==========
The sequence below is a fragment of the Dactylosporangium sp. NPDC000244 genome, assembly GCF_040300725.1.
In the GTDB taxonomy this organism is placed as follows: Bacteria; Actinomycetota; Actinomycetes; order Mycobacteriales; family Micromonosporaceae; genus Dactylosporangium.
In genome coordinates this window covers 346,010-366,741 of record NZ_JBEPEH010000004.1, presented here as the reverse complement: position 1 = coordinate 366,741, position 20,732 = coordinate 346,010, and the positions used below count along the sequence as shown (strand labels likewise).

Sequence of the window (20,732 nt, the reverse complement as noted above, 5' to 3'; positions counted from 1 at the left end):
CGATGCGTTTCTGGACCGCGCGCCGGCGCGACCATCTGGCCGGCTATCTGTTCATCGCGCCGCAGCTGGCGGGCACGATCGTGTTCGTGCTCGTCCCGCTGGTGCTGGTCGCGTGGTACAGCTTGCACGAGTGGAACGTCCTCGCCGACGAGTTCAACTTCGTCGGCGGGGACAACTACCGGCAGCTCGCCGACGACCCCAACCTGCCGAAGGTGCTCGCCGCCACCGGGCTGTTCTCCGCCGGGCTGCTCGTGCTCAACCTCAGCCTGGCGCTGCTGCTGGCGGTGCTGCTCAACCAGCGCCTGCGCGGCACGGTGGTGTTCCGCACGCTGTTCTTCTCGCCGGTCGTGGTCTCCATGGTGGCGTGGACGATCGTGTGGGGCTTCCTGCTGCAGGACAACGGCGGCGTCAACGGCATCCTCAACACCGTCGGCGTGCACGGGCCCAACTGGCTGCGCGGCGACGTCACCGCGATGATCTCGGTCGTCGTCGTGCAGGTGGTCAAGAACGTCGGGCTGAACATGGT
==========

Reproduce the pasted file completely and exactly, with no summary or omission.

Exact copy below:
The sequence below is a fragment of the Dactylosporangium sp. NPDC000244 genome, assembly GCF_040300725.1.
In the GTDB taxonomy this organism is placed as follows: Bacteria; Actinomycetota; Actinomycetes; order Mycobacteriales; family Micromonosporaceae; genus Dactylosporangium.
In genome coordinates this window covers 346,010-366,741 of record NZ_JBEPEH010000004.1, presented here as the reverse complement: position 1 = coordinate 366,741, position 20,732 = coordinate 346,010, and the positions used below count along the sequence as shown (strand labels likewise).

Sequence of the window (20,732 nt, the reverse complement as noted above, 5' to 3'; positions counted from 1 at the left end):
CGATGCGTTTCTGGACCGCGCGCCGGCGCGACCATCTGGCCGGCTATCTGTTCATCGCGCCGCAGCTGGCGGGCACGATCGTGTTCGTGCTCGTCCCGCTGGTGCTGGTCGCGTGGTACAGCTTGCACGAGTGGAACGTCCTCGCCGACGAGTTCAACTTCGTCGGCGGGGACAACTACCGGCAGCTCGCCGACGACCCCAACCTGCCGAAGGTGCTCGCCGCCACCGGGCTGTTCTCCGCCGGGCTGCTCGTGCTCAACCTCAGCCTGGCGCTGCTGCTGGCGGTGCTGCTCAACCAGCGCCTGCGCGGCACGGTGGTGTTCCGCACGCTGTTCTTCTCGCCGGTCGTGGTCTCCATGGTGGCGTGGACGATCGTGTGGGGCTTCCTGCTGCAGGACAACGGCGGCGTCAACGGCATCCTCAACACCGTCGGCGTGCACGGGCCCAACTGGCTGCGCGGCGACGTCACCGCGATGATCTCGGTCGTCGTCGTGCAGGTGGTCAAGAACGTCGGGCTGAACATGGT